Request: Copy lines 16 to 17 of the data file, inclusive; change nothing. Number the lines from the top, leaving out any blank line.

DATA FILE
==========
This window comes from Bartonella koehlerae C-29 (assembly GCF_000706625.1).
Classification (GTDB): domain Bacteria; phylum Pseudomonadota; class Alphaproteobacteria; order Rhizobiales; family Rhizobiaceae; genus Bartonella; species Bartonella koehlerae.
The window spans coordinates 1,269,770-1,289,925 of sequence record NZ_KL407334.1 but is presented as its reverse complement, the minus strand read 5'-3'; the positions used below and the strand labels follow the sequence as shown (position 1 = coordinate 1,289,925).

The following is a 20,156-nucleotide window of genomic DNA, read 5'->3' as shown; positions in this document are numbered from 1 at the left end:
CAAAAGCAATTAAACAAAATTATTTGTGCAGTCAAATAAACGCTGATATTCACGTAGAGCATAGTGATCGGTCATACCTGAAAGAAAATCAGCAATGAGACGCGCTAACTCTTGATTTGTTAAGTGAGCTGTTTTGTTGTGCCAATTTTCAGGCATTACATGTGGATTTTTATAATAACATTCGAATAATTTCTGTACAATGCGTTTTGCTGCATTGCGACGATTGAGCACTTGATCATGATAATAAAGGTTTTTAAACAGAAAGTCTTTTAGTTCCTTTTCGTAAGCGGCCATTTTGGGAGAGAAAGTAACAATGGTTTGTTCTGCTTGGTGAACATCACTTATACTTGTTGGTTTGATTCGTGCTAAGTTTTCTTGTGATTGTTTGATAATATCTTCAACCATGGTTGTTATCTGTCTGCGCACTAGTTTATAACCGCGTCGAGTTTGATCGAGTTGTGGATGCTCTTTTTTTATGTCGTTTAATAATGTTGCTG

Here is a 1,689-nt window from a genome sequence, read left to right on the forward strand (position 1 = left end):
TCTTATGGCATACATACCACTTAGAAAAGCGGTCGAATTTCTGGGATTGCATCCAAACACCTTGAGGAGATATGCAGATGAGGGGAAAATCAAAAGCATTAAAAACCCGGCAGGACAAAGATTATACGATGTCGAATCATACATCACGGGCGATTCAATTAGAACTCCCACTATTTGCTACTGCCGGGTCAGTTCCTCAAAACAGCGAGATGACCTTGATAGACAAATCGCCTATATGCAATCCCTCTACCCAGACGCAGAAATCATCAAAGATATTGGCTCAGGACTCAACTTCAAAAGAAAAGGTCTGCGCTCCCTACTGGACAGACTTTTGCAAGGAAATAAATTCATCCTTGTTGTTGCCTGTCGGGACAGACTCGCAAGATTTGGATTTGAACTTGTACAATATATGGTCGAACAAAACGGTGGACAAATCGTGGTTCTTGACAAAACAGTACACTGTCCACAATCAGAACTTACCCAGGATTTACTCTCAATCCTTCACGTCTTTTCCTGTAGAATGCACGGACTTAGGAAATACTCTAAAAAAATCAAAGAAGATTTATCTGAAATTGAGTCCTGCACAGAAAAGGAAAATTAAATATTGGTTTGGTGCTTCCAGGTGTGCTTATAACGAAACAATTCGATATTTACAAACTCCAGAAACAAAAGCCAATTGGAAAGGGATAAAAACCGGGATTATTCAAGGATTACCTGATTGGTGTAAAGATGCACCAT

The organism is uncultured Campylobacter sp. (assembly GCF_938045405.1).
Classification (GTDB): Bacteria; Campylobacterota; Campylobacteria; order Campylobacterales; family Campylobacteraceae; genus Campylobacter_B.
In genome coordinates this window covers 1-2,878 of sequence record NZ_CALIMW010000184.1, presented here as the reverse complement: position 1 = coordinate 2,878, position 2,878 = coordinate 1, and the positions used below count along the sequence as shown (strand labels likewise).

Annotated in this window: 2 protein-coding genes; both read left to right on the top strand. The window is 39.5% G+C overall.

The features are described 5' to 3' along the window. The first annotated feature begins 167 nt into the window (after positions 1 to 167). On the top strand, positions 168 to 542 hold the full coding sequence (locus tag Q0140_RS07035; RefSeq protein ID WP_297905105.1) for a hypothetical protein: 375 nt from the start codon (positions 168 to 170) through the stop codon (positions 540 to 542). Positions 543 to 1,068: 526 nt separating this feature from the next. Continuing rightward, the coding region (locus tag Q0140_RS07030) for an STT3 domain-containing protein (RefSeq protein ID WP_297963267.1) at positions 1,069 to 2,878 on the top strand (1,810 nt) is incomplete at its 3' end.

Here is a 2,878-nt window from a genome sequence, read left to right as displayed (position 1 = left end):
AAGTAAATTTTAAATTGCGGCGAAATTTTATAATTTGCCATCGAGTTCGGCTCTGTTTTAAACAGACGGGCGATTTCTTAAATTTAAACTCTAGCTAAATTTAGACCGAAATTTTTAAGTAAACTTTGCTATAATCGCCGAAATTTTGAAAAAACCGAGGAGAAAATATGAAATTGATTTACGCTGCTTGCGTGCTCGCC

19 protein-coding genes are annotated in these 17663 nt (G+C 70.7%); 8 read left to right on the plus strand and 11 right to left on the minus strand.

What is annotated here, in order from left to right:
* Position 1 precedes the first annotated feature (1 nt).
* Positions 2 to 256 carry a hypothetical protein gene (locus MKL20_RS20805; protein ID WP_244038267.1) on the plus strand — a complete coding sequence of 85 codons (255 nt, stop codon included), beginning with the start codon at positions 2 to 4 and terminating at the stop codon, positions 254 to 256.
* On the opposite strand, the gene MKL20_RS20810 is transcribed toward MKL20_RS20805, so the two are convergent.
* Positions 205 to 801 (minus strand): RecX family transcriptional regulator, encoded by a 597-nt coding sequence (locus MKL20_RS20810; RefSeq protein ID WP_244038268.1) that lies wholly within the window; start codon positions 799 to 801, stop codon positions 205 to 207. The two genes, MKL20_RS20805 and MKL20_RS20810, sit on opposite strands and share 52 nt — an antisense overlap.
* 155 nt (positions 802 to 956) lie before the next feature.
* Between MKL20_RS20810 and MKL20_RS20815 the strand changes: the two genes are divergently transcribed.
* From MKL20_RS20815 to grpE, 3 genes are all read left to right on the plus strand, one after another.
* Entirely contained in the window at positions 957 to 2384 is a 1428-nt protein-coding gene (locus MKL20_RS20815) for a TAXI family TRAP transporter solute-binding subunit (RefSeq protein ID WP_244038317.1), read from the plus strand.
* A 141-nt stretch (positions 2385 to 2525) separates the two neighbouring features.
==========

What is annotated here, in order from left to right:
* Position 1 precedes the first annotated feature (1 nt).